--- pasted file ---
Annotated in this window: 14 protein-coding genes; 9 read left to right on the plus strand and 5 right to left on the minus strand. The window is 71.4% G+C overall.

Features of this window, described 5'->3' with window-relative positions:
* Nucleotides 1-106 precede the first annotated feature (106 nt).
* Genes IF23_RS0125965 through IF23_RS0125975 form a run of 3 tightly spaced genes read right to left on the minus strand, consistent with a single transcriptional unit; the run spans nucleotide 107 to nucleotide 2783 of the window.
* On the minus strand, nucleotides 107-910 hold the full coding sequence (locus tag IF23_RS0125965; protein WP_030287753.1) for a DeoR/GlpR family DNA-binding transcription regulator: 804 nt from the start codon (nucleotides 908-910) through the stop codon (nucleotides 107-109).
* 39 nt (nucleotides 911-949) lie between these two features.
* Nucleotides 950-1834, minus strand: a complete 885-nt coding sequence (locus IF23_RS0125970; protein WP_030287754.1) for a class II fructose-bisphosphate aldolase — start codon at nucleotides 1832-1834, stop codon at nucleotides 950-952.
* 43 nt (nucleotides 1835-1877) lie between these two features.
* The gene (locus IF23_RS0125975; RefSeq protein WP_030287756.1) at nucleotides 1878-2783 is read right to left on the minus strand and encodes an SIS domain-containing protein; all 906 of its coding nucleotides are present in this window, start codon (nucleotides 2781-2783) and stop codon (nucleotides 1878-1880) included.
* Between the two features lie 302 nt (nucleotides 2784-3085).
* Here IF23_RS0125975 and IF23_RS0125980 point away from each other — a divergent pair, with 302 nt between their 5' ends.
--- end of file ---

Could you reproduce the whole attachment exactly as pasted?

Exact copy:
Annotated in this window: 14 protein-coding genes; 9 read left to right on the plus strand and 5 right to left on the minus strand. The window is 71.4% G+C overall.

Features of this window, described 5'->3' with window-relative positions:
* Nucleotides 1-106 precede the first annotated feature (106 nt).
* Genes IF23_RS0125965 through IF23_RS0125975 form a run of 3 tightly spaced genes read right to left on the minus strand, consistent with a single transcriptional unit; the run spans nucleotide 107 to nucleotide 2783 of the window.
* On the minus strand, nucleotides 107-910 hold the full coding sequence (locus tag IF23_RS0125965; protein WP_030287753.1) for a DeoR/GlpR family DNA-binding transcription regulator: 804 nt from the start codon (nucleotides 908-910) through the stop codon (nucleotides 107-109).
* 39 nt (nucleotides 911-949) lie between these two features.
* Nucleotides 950-1834, minus strand: a complete 885-nt coding sequence (locus IF23_RS0125970; protein WP_030287754.1) for a class II fructose-bisphosphate aldolase — start codon at nucleotides 1832-1834, stop codon at nucleotides 950-952.
* 43 nt (nucleotides 1835-1877) lie between these two features.
* The gene (locus IF23_RS0125975; RefSeq protein WP_030287756.1) at nucleotides 1878-2783 is read right to left on the minus strand and encodes an SIS domain-containing protein; all 906 of its coding nucleotides are present in this window, start codon (nucleotides 2781-2783) and stop codon (nucleotides 1878-1880) included.
* Between the two features lie 302 nt (nucleotides 2784-3085).
* Here IF23_RS0125975 and IF23_RS0125980 point away from each other — a divergent pair, with 302 nt between their 5' ends.